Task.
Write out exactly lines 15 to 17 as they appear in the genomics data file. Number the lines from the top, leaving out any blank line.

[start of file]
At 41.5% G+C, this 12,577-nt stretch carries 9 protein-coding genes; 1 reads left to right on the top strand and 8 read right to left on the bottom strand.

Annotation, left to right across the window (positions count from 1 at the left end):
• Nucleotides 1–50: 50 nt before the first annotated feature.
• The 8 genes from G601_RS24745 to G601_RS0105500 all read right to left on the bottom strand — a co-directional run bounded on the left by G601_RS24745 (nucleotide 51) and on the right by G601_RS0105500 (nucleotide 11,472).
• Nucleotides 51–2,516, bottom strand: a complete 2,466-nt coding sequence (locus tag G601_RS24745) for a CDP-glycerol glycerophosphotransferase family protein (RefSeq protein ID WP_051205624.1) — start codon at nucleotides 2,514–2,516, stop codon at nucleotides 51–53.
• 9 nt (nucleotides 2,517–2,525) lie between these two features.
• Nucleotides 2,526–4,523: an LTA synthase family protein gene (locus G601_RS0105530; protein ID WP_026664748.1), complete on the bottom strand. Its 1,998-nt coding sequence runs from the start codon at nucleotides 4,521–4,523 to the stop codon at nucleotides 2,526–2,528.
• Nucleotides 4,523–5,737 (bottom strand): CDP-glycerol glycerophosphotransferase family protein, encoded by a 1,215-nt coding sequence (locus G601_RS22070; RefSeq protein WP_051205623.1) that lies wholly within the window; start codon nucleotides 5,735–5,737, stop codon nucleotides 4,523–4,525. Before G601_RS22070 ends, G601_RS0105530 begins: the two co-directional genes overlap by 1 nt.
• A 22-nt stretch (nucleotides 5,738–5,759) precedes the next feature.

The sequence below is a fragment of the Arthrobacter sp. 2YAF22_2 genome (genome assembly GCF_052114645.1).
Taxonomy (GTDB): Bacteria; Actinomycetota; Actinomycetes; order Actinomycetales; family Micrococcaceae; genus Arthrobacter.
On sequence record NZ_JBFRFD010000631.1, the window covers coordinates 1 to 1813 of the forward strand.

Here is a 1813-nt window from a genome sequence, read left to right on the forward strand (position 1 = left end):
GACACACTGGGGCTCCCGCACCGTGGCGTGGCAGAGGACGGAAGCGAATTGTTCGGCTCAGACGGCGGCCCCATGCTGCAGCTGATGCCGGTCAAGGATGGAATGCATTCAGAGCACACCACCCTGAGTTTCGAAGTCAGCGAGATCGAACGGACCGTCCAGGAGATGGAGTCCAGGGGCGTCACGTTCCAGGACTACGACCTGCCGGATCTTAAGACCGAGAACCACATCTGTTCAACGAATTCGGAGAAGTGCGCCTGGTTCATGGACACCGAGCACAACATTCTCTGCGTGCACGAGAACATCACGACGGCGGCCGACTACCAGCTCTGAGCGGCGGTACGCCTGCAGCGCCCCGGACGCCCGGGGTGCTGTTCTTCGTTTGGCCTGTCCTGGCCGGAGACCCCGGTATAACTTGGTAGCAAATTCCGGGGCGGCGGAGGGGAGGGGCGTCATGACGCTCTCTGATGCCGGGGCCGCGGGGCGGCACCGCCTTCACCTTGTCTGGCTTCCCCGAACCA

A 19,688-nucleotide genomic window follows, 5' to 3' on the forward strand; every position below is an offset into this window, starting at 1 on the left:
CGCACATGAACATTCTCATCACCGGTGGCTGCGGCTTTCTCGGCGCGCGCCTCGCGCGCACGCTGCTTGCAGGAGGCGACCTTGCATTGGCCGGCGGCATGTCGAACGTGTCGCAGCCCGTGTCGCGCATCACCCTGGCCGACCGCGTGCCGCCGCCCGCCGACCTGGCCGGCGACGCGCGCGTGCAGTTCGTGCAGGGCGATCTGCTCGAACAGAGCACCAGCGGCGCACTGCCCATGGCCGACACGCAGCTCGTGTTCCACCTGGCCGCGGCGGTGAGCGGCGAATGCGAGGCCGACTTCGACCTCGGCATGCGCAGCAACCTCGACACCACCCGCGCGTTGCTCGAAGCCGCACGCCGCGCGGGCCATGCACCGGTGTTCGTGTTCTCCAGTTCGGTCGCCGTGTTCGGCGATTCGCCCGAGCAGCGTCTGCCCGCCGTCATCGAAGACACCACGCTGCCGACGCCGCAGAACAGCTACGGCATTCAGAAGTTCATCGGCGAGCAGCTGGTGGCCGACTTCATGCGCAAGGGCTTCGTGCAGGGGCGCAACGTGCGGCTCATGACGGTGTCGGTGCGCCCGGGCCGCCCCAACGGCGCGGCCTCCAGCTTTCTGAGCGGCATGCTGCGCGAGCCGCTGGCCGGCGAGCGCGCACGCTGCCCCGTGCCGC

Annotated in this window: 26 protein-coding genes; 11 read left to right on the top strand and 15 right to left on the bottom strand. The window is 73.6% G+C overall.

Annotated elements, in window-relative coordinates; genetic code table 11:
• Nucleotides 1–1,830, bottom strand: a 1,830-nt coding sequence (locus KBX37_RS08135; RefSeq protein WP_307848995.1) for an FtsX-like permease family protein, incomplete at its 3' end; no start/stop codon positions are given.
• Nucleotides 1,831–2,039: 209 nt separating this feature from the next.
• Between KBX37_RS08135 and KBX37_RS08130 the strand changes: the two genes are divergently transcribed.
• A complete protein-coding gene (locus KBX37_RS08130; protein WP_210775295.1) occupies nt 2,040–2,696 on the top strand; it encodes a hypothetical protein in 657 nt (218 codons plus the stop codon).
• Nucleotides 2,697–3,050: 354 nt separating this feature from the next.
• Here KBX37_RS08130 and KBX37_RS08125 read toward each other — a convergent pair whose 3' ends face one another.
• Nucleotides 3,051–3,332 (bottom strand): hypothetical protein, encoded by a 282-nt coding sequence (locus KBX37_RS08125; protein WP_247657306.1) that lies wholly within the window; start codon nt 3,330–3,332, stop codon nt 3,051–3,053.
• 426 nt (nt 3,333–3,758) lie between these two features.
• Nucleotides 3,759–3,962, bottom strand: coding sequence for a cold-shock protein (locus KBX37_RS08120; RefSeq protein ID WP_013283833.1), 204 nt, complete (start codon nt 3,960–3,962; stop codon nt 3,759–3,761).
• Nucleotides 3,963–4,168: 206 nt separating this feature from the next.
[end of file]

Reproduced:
A 19,688-nucleotide genomic window follows, 5' to 3' on the forward strand; every position below is an offset into this window, starting at 1 on the left:
CGCACATGAACATTCTCATCACCGGTGGCTGCGGCTTTCTCGGCGCGCGCCTCGCGCGCACGCTGCTTGCAGGAGGCGACCTTGCATTGGCCGGCGGCATGTCGAACGTGTCGCAGCCCGTGTCGCGCATCACCCTGGCCGACCGCGTGCCGCCGCCCGCCGACCTGGCCGGCGACGCGCGCGTGCAGTTCGTGCAGGGCGATCTGCTCGAACAGAGCACCAGCGGCGCACTGCCCATGGCCGACACGCAGCTCGTGTTCCACCTGGCCGCGGCGGTGAGCGGCGAATGCGAGGCCGACTTCGACCTCGGCATGCGCAGCAACCTCGACACCACCCGCGCGTTGCTCGAAGCCGCACGCCGCGCGGGCCATGCACCGGTGTTCGTGTTCTCCAGTTCGGTCGCCGTGTTCGGCGATTCGCCCGAGCAGCGTCTGCCCGCCGTCATCGAAGACACCACGCTGCCGACGCCGCAGAACAGCTACGGCATTCAGAAGTTCATCGGCGAGCAGCTGGTGGCCGACTTCATGCGCAAGGGCTTCGTGCAGGGGCGCAACGTGCGGCTCATGACGGTGTCGGTGCGCCCGGGCCGCCCCAACGGCGCGGCCTCCAGCTTTCTGAGCGGCATGCTGCGCGAGCCGCTGGCCGGCGAGCGCGCACGCTGCCCCGTGCCGC

Annotated in this window: 26 protein-coding genes; 11 read left to right on the top strand and 15 right to left on the bottom strand. The window is 73.6% G+C overall.